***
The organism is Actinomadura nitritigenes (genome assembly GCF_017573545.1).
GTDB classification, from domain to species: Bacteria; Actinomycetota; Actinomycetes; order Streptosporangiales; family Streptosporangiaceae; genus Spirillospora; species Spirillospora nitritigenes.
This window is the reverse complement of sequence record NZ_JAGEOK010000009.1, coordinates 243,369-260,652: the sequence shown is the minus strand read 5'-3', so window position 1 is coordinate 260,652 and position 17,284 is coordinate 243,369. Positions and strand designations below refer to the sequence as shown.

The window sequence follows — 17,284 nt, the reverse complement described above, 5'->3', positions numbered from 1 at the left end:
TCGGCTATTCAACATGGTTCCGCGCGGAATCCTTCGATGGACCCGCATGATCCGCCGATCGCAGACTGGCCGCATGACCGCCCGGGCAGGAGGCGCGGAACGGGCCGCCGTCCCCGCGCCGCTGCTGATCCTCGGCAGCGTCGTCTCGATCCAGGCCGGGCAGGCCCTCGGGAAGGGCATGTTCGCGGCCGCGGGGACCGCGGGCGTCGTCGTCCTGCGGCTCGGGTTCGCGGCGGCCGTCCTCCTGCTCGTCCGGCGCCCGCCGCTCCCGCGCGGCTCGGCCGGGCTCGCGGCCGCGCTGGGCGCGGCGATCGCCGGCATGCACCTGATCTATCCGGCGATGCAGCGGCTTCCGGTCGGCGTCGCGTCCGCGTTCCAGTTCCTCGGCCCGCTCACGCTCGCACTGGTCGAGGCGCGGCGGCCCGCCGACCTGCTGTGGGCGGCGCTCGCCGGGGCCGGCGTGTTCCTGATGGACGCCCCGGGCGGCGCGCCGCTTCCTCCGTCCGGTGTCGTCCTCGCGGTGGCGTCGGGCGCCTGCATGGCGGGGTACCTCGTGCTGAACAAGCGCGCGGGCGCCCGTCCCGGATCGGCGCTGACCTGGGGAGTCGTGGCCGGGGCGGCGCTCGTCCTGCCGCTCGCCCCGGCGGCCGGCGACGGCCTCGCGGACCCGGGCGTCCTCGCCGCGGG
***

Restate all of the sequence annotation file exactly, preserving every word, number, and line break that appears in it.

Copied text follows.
The organism is Actinomadura nitritigenes (genome assembly GCF_017573545.1).
GTDB classification, from domain to species: Bacteria; Actinomycetota; Actinomycetes; order Streptosporangiales; family Streptosporangiaceae; genus Spirillospora; species Spirillospora nitritigenes.
This window is the reverse complement of sequence record NZ_JAGEOK010000009.1, coordinates 243,369-260,652: the sequence shown is the minus strand read 5'-3', so window position 1 is coordinate 260,652 and position 17,284 is coordinate 243,369. Positions and strand designations below refer to the sequence as shown.

The window sequence follows — 17,284 nt, the reverse complement described above, 5'->3', positions numbered from 1 at the left end:
TCGGCTATTCAACATGGTTCCGCGCGGAATCCTTCGATGGACCCGCATGATCCGCCGATCGCAGACTGGCCGCATGACCGCCCGGGCAGGAGGCGCGGAACGGGCCGCCGTCCCCGCGCCGCTGCTGATCCTCGGCAGCGTCGTCTCGATCCAGGCCGGGCAGGCCCTCGGGAAGGGCATGTTCGCGGCCGCGGGGACCGCGGGCGTCGTCGTCCTGCGGCTCGGGTTCGCGGCGGCCGTCCTCCTGCTCGTCCGGCGCCCGCCGCTCCCGCGCGGCTCGGCCGGGCTCGCGGCCGCGCTGGGCGCGGCGATCGCCGGCATGCACCTGATCTATCCGGCGATGCAGCGGCTTCCGGTCGGCGTCGCGTCCGCGTTCCAGTTCCTCGGCCCGCTCACGCTCGCACTGGTCGAGGCGCGGCGGCCCGCCGACCTGCTGTGGGCGGCGCTCGCCGGGGCCGGCGTGTTCCTGATGGACGCCCCGGGCGGCGCGCCGCTTCCTCCGTCCGGTGTCGTCCTCGCGGTGGCGTCGGGCGCCTGCATGGCGGGGTACCTCGTGCTGAACAAGCGCGCGGGCGCCCGTCCCGGATCGGCGCTGACCTGGGGAGTCGTGGCCGGGGCGGCGCTCGTCCTGCCGCTCGCCCCGGCGGCCGGCGACGGCCTCGCGGACCCGGGCGTCCTCGCCGCGGG